Alright, let's start with the resistance rating (ohms). The higher the resistance (measured in ohms), the less efficient the headphones are at moving the signal from the source (where you plug the headphone into) to the drivers (the pieces in the headphoens that move to make the sound waves). Most cheap headphones and pretty much all headphones meant for the masses are going to have a low amount of resistance, since most people don't have the hardware to smplify the signal enough to overcome the high resistance. That said, higher resistance can give headphones a different sound. The link below will explain the difference between the different ohm versions of the Beyerdynamic headphones.
Now, the difference between a DAC and a sound card. They essentially do the same job, which is turning the data that music is stored on the computer as into a signal that can be used by headphones. With cheaper products, this won't be much of a concern, but technically, a DAC only decodes the data it is sent and is completely incapable of changing the volume. You need an amp of some sort for that. Like I was saying though, that won't be too much of a worry at the lower end of the price spectrum as the DACs will come with amps built in so that it is an all in one unit. Technically, sound cards have both a DAC and an amp inside of them (if I'm not mistaken). The Fiio E10 that was linked above also has both a DAC and an amp. They perform the same job. Here is the difference, sound cards are aimed at the masses and computer enthusiasts who want something for their expansion slot which will give them better sound than the integrated audio which comes on the mobo. DACs are aimed at audiophiles. They don't much care about the convinience of having it built in to the computer, they just care about audio quality. If you want good sound, I advise getting a DAC/amp. The E10 is a good and cheap choice. It is capable of pushing most headphones barring the ones with higher resistance (I would say that an E10 would be fine with the lion's share of headphones, except something with like 600 ohms, but I don't know FOR SURE).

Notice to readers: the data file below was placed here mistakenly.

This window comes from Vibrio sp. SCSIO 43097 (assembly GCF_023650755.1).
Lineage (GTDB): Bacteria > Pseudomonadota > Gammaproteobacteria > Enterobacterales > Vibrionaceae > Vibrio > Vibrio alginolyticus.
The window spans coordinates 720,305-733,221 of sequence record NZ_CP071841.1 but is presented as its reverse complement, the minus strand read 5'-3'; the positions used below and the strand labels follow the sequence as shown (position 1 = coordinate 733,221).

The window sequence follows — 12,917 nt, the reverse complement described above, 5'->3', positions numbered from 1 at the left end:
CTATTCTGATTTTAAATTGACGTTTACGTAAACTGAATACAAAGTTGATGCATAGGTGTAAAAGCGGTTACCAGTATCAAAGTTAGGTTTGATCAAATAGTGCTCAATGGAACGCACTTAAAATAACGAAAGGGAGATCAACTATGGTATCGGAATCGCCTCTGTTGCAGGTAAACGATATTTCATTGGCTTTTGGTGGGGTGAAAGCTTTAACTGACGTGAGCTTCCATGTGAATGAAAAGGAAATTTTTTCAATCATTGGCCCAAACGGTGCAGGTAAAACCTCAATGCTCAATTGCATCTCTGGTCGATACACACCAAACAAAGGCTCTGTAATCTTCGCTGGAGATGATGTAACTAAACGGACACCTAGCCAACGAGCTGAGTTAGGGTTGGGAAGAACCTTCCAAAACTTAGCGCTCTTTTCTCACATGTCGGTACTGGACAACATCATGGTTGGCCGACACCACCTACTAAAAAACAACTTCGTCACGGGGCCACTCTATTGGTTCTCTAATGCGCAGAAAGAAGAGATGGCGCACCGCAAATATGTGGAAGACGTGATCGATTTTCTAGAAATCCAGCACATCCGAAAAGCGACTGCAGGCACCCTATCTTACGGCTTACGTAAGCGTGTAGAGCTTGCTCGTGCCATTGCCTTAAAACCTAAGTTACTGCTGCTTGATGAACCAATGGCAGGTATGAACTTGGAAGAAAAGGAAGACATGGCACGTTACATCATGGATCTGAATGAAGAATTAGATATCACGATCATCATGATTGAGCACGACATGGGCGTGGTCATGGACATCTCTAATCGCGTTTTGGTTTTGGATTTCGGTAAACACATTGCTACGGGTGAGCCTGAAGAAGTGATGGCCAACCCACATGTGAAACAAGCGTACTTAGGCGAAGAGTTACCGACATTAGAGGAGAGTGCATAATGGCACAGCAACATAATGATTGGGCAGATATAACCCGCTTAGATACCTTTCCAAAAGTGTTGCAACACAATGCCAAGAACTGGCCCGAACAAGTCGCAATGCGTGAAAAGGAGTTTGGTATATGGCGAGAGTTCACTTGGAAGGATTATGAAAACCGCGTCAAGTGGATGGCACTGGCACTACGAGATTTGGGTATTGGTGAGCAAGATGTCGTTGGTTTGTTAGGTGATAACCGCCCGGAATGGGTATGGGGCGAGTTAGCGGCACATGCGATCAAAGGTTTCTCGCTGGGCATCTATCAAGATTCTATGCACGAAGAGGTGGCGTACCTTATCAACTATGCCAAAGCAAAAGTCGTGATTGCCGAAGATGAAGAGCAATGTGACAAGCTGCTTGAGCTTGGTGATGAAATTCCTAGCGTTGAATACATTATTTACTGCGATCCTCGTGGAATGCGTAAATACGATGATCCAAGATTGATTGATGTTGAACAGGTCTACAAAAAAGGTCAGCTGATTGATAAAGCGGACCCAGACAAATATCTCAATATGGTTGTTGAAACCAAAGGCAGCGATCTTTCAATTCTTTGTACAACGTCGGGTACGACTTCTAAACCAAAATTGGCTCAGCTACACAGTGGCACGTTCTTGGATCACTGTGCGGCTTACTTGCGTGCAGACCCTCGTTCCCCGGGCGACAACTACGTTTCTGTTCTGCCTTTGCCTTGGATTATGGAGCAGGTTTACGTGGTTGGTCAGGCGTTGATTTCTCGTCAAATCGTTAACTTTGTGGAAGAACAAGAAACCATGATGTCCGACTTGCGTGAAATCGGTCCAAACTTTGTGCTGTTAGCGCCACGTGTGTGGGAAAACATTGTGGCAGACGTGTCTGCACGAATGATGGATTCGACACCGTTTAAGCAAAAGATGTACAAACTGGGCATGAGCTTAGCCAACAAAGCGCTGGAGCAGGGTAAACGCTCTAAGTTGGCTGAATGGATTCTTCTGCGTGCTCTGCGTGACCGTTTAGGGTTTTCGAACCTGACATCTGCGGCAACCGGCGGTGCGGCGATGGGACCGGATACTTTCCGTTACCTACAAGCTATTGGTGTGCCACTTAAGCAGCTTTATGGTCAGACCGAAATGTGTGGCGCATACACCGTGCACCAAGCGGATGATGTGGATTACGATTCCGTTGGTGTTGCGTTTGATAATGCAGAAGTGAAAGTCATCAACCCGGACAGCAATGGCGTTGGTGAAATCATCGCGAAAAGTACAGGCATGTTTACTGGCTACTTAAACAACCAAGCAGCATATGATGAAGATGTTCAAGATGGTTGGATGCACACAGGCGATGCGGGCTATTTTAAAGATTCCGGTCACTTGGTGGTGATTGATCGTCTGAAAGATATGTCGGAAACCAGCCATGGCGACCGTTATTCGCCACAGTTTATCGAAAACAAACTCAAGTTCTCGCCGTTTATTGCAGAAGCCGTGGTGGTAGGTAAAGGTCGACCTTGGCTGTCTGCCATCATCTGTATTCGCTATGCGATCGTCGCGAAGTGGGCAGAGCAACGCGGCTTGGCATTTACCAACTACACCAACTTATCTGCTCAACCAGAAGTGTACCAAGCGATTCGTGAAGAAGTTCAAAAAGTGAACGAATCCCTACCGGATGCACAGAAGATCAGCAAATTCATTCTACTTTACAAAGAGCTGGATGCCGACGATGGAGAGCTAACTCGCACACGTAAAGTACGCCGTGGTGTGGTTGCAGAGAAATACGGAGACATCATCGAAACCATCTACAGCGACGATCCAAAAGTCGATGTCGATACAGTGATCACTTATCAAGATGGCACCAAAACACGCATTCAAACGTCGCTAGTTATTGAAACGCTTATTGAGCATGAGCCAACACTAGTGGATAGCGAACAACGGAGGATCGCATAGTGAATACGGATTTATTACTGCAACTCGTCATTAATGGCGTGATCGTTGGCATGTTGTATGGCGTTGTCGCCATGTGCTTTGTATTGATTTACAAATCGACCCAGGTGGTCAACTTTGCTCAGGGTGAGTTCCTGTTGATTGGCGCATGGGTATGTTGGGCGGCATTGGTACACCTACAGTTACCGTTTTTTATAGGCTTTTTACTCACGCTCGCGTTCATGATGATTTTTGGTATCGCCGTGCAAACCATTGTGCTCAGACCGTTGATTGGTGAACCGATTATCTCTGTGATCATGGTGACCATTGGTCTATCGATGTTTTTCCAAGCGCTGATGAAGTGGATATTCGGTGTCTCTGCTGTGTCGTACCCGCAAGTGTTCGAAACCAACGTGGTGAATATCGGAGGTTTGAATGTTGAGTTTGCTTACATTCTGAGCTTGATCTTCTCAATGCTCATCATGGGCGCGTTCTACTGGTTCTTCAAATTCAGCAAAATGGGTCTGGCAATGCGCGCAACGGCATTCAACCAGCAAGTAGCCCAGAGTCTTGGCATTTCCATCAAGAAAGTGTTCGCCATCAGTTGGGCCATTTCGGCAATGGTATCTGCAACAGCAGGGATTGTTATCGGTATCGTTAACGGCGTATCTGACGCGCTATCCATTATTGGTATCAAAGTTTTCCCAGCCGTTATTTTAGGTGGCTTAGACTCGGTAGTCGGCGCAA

Back to the headphone reccomendations. Seeing as how this is your first venture into the audiophile world, I would advise against getting the AD700. They are known for their open sound, detailed nature, and being incredibly bass light. That makes them fantastic for listening to classical music (depending on your tastes) and for competative foot-step-listening (think first person shooters). They are great headphones for what they are, but I doubt that they are what you want. The M50 is a very good all around headphones, but there are better headphones to be had around the same price, so I wouldn't advise getting those. The RP-HTF600-S is another headphone that is great for what it is. It has a very fun sound that will please the masses. But seeing as how you are looking at spending a decent amount of money, and are looking into getting a DAC, I would advise against getting a cheap pair (they sound great for what they are cost, but much better can be had with the money you are looking to spend). The AD500 and the RX900 I don't know much about, however I know a good bit about the AD700 and the RX700. Seeing as how those headphones are in the same lines as the ones I know, I don't think I would reccomend either of those. I would expect the AD500 to be bass light like the AD700. The RX700 is a good budget can, so I would expect the RX900 to be pretty good for the price, but I think that better can be had.